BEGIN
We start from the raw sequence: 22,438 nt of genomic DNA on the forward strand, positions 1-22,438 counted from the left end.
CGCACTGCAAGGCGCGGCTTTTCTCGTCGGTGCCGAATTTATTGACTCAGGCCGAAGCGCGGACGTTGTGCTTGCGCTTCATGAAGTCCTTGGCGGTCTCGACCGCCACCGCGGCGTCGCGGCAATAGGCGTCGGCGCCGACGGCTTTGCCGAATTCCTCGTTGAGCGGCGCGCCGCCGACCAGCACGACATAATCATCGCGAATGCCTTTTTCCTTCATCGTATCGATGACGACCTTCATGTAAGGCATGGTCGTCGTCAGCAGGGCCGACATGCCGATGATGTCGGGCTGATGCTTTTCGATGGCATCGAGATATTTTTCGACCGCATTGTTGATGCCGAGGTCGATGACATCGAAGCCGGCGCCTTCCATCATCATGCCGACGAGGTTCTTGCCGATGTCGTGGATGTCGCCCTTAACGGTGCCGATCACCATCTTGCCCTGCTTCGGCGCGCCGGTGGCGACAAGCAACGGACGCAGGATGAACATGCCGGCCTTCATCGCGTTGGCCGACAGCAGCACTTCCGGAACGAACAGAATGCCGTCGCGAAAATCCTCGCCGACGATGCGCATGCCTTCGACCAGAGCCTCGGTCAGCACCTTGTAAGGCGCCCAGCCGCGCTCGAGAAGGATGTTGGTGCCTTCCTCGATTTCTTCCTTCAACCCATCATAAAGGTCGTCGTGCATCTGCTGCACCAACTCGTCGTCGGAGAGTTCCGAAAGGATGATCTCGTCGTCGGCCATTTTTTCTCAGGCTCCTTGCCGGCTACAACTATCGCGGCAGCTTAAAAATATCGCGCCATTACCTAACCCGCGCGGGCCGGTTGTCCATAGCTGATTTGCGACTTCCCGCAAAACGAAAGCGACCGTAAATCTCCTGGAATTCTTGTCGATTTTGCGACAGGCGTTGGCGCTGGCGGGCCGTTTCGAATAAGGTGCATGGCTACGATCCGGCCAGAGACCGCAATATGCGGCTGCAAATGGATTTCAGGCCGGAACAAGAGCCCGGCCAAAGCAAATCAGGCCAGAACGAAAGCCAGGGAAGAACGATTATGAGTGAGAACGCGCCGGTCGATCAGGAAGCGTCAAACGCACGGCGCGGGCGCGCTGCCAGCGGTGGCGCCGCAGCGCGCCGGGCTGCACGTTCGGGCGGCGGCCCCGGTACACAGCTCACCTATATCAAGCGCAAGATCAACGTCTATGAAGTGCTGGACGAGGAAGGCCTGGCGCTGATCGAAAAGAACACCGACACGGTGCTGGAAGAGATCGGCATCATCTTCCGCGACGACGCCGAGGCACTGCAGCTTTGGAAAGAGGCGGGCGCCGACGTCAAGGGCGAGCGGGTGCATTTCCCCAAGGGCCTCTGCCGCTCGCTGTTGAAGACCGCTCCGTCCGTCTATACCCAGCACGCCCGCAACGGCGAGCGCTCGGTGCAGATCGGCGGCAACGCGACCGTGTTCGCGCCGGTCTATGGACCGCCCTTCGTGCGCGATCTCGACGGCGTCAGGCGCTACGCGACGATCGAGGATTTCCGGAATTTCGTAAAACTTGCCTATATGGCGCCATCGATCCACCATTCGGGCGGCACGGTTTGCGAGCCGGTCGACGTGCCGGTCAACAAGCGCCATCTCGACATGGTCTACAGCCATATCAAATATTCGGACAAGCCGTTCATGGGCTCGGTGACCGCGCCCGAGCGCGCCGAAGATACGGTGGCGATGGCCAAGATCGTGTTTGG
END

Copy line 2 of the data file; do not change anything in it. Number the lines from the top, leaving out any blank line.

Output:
CGCACTGCAAGGCGCGGCTTTTCTCGTCGGTGCCGAATTTATTGACTCAGGCCGAAGCGCGGACGTTGTGCTTGCGCTTCATGAAGTCCTTGGCGGTCTCGACCGCCACCGCGGCGTCGCGGCAATAGGCGTCGGCGCCGACGGCTTTGCCGAATTCCTCGTTGAGCGGCGCGCCGCCGACCAGCACGACATAATCATCGCGAATGCCTTTTTCCTTCATCGTATCGATGACGACCTTCATGTAAGGCATGGTCGTCGTCAGCAGGGCCGACATGCCGATGATGTCGGGCTGATGCTTTTCGATGGCATCGAGATATTTTTCGACCGCATTGTTGATGCCGAGGTCGATGACATCGAAGCCGGCGCCTTCCATCATCATGCCGACGAGGTTCTTGCCGATGTCGTGGATGTCGCCCTTAACGGTGCCGATCACCATCTTGCCCTGCTTCGGCGCGCCGGTGGCGACAAGCAACGGACGCAGGATGAACATGCCGGCCTTCATCGCGTTGGCCGACAGCAGCACTTCCGGAACGAACAGAATGCCGTCGCGAAAATCCTCGCCGACGATGCGCATGCCTTCGACCAGAGCCTCGGTCAGCACCTTGTAAGGCGCCCAGCCGCGCTCGAGAAGGATGTTGGTGCCTTCCTCGATTTCTTCCTTCAACCCATCATAAAGGTCGTCGTGCATCTGCTGCACCAACTCGTCGTCGGAGAGTTCCGAAAGGATGATCTCGTCGTCGGCCATTTTTTCTCAGGCTCCTTGCCGGCTACAACTATCGCGGCAGCTTAAAAATATCGCGCCATTACCTAACCCGCGCGGGCCGGTTGTCCATAGCTGATTTGCGACTTCCCGCAAAACGAAAGCGACCGTAAATCTCCTGGAATTCTTGTCGATTTTGCGACAGGCGTTGGCGCTGGCGGGCCGTTTCGAATAAGGTGCATGGCTACGATCCGGCCAGAGACCGCAATATGCGGCTGCAAATGGATTTCAGGCCGGAACAAGAGCCCGGCCAAAGCAAATCAGGCCAGAACGAAAGCCAGGGAAGAACGATTATGAGTGAGAACGCGCCGGTCGATCAGGAAGCGTCAAACGCACGGCGCGGGCGCGCTGCCAGCGGTGGCGCCGCAGCGCGCCGGGCTGCACGTTCGGGCGGCGGCCCCGGTACACAGCTCACCTATATCAAGCGCAAGATCAACGTCTATGAAGTGCTGGACGAGGAAGGCCTGGCGCTGATCGAAAAGAACACCGACACGGTGCTGGAAGAGATCGGCATCATCTTCCGCGACGACGCCGAGGCACTGCAGCTTTGGAAAGAGGCGGGCGCCGACGTCAAGGGCGAGCGGGTGCATTTCCCCAAGGGCCTCTGCCGCTCGCTGTTGAAGACCGCTCCGTCCGTCTATACCCAGCACGCCCGCAACGGCGAGCGCTCGGTGCAGATCGGCGGCAACGCGACCGTGTTCGCGCCGGTCTATGGACCGCCCTTCGTGCGCGATCTCGACGGCGTCAGGCGCTACGCGACGATCGAGGATTTCCGGAATTTCGTAAAACTTGCCTATATGGCGCCATCGATCCACCATTCGGGCGGCACGGTTTGCGAGCCGGTCGACGTGCCGGTCAACAAGCGCCATCTCGACATGGTCTACAGCCATATCAAATATTCGGACAAGCCGTTCATGGGCTCGGTGACCGCGCCCGAGCGCGCCGAAGATACGGTGGCGATGGCCAAGATCGTGTTTGG